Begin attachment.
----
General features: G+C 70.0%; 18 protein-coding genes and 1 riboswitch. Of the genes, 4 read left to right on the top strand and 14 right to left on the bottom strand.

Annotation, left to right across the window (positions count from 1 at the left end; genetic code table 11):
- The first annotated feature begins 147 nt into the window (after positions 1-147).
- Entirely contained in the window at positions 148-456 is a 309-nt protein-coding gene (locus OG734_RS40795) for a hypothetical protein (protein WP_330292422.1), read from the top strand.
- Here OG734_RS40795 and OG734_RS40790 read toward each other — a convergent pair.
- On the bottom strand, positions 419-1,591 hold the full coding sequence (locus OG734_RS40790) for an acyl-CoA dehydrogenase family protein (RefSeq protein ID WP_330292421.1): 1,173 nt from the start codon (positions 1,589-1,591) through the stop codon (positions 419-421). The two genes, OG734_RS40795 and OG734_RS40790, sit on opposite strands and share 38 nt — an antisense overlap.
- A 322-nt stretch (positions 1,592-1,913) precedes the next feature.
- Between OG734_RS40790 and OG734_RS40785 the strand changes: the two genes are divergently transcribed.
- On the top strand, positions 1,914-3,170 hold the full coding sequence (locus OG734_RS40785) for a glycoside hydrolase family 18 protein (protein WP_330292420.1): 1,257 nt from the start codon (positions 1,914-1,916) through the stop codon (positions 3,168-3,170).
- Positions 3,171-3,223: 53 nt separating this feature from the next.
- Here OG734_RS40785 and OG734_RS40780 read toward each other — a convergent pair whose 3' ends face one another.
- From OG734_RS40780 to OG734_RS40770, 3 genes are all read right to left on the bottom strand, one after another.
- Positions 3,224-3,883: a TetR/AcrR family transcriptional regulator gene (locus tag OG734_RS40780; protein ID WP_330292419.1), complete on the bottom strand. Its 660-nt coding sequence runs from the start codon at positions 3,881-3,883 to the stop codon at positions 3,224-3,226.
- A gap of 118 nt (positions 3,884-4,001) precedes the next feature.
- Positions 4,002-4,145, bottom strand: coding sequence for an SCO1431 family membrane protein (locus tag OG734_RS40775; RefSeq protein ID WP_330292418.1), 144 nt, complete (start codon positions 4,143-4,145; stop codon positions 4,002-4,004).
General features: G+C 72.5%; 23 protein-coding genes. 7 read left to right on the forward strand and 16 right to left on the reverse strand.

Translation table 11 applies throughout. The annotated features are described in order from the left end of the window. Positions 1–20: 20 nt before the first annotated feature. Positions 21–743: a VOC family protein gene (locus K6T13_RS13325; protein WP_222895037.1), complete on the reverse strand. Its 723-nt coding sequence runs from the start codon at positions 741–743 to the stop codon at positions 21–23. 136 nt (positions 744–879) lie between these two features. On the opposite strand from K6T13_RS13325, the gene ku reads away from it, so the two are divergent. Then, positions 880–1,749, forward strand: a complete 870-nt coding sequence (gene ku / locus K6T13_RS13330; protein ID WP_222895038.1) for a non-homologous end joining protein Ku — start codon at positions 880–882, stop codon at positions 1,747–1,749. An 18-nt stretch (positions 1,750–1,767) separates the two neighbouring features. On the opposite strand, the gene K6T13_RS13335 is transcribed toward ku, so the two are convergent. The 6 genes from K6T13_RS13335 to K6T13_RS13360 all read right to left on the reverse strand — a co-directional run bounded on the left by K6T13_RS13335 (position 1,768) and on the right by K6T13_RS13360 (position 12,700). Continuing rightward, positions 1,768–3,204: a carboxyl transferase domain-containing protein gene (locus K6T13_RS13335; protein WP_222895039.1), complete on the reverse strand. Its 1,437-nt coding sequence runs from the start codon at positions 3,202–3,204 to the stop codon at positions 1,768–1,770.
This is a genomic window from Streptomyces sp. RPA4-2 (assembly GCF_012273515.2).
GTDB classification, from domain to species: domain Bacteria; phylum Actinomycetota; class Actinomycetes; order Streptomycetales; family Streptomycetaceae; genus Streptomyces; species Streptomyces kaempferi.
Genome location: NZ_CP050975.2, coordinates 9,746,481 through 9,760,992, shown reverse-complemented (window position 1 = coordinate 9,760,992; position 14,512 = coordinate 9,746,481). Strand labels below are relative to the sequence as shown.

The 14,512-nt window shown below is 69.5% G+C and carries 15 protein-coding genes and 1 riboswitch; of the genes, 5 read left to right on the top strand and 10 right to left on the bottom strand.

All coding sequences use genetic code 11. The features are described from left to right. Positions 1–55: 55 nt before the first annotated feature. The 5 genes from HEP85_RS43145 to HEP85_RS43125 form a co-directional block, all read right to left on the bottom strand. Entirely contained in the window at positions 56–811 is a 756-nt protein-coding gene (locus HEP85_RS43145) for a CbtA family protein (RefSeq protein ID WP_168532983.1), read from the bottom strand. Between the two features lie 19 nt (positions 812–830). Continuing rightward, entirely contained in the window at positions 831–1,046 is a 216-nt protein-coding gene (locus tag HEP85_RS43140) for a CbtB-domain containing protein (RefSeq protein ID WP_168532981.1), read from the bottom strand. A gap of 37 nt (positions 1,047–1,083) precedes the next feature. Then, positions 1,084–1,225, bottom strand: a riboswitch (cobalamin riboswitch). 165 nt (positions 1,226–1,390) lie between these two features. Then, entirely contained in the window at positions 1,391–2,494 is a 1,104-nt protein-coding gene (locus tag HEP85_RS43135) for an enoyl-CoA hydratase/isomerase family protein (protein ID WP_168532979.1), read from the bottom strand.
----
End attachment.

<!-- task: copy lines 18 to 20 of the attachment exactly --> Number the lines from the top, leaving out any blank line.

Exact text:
This is a genomic window from Streptomyces sp. RPA4-2 (assembly GCF_012273515.2).
GTDB classification, from domain to species: domain Bacteria; phylum Actinomycetota; class Actinomycetes; order Streptomycetales; family Streptomycetaceae; genus Streptomyces; species Streptomyces kaempferi.
Genome location: NZ_CP050975.2, coordinates 9,746,481 through 9,760,992, shown reverse-complemented (window position 1 = coordinate 9,760,992; position 14,512 = coordinate 9,746,481). Strand labels below are relative to the sequence as shown.